The Dead Writer’s Almanac (April 25, 2010)

It’s the death day of Wright Morris, who passed away twelve years ago on April 25, 1998. Back in 1910, this famed Nebraskan writer (the second dead Nebraskan writer we’ve celebrated in two days!) had not yet uttered his first word. He then experienced the first death of a loved one. This created a moment for the young Morris to gnaw upon repeatedly in later years. Morris’s mother had died just six days (not even a week!) after young Wright popped out of her womb. In his autobiography, Writing My Life, Wright Morris claimed that, had his mother lived, “my compass would have been set on a different course, and my sails full of more than the winds of fiction.” Well, fellow writers, we must ask ourselves whether Morris’s needle would have been zeroed to an alternative lodestone, had the fates granted him opportunity to mutter “Mama” to the genuine article.

Had Grace Osborn observed her son’s seventh day of life (and many more days beyond), would Morris have become a writer? Grace Osborn was not a deity, but might her mortal sacrifice be perceived as an altogether different form of rest on the seventh day? Would Morris have drifted into another occupation had his mother been hale and hearty? These what-if questions are difficult to address, because all of the involved parties are now dead.

But The Dead Writer’s Almanac’s staff doesn’t view mortality as a liability. Books helped Morris to come to terms with the role that the dead play among the living. In an interview with David Madden, which can be found within the book Conversations with Wright Morris, Morris remarked:

When I began to reread Joyce’s “The Dead,” to see how he achieved — and more successfully than I did — this concept that the dead are always with us, frequently overshadowing the living, I realized that the dead on one level or another constitute our present, whether we will it or not. In certain cultural sensibilities, the dominance of the dead is what constitutes the culture, even to the point of stagnation. Joyce was convinced that the awareness of the presence of the dead with the living is really what makes up civilized behavior and civilized responses. The “presence” of those who are missing, who are physically absent, is the one immortality we can attest to.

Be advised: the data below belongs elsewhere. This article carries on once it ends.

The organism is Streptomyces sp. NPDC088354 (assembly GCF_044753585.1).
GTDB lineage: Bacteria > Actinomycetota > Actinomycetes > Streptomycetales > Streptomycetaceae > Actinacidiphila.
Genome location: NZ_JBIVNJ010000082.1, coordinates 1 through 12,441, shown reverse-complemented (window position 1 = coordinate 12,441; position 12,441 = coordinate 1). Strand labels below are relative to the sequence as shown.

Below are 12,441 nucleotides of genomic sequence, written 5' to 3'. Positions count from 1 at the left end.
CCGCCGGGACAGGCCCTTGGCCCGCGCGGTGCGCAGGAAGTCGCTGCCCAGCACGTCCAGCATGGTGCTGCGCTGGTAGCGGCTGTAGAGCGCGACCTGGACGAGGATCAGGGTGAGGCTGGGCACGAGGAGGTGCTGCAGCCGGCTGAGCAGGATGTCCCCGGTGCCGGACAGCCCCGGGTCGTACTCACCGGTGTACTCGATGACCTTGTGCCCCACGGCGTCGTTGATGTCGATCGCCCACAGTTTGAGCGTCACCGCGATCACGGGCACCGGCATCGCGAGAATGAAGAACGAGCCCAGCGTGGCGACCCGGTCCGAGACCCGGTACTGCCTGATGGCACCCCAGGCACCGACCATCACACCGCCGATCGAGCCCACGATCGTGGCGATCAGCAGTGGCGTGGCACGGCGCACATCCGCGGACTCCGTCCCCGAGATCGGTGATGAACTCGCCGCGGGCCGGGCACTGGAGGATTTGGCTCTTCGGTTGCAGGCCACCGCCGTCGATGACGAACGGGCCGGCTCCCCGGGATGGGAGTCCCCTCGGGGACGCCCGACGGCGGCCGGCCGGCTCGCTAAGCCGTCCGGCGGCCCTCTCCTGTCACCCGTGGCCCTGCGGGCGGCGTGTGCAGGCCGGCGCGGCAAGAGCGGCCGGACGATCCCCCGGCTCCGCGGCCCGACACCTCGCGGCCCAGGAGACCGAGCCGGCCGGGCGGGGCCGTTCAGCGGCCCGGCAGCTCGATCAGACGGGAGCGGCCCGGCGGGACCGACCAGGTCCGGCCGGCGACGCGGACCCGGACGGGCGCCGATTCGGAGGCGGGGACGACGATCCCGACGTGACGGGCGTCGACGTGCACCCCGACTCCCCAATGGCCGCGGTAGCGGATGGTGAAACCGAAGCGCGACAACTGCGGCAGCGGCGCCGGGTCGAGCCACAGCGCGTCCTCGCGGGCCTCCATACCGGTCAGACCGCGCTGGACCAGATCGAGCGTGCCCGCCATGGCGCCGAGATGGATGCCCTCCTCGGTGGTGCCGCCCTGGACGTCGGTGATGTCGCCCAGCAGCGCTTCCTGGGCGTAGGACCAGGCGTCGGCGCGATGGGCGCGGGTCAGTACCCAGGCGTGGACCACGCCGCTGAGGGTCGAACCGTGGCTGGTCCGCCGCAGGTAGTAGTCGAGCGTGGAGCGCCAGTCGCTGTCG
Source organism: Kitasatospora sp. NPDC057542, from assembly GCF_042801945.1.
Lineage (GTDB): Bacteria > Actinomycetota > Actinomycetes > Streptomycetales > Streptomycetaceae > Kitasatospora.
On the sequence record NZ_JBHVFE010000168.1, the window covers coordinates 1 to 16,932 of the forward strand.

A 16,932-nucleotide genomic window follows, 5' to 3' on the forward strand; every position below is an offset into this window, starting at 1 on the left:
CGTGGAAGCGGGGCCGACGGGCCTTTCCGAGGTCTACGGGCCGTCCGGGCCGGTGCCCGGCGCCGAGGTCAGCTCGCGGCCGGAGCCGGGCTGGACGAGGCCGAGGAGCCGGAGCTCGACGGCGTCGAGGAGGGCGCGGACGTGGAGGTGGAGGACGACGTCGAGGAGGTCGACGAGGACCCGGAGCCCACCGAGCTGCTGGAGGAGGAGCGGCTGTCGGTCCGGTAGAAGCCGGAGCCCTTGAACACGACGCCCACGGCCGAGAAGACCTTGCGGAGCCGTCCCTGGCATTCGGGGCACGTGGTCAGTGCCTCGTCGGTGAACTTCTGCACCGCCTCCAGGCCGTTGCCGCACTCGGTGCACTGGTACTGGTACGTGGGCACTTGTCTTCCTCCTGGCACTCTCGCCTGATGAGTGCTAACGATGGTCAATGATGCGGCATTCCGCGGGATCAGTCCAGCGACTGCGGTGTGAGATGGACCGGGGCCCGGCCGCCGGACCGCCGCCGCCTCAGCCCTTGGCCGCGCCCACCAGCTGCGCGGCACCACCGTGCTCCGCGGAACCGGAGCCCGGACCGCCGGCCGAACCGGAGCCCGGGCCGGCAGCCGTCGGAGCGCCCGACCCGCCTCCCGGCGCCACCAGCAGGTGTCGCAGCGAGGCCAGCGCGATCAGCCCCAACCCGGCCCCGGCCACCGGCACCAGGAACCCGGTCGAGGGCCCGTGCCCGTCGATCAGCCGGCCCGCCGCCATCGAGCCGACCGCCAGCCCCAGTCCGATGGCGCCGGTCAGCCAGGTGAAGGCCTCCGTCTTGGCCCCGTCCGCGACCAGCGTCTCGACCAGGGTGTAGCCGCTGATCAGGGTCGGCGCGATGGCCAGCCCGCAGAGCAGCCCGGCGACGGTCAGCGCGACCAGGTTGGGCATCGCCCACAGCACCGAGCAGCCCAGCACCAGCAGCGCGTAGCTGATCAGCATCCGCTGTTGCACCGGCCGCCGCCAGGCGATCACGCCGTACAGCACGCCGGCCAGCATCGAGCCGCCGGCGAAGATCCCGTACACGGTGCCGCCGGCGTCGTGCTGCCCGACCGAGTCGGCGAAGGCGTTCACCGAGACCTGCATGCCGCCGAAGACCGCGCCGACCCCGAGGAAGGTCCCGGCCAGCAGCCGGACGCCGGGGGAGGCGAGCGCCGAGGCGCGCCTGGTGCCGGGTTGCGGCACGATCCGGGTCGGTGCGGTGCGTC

And yet a New York Times book reviews search reveals that Wright Morris has not been mentioned once since August 13, 1999. Does the New York Times maintain a policy of not citing a dead writer in its pages after eighteen months of steadfast maggot chewing? If so, this is a great pity. And not just for the maggots. Perhaps the New York Times does not share Morris’s Joycean viewpoint. Perhaps the ostensible paper of record is prejudiced against writers who dare to experiment with photo-text collages. Whatever the Gray Lady’s reasons, we remain quite giddy in celebrating the Cornhusker State’s forgotten literary history two days in a row!

In looking for specific ways in which Morris used the word “dead,” one discovers a concern for capturing “dead” in plainspoken vernacular. “Most of us are dead and gone, think it would be fadin’!” says a character in The Home Place, “Same as me an’ you are fadin’.” And in One Day, Morris writes, “The dead were believed not to matter. Only this immaterial ghost.” On the contrary, Mr. Morris, you matter very much to us! And we hope that our enthusiasm has exhumed you from your needlessly obscure coffin!

Stay writing, don’t die too early, and keep in touch!

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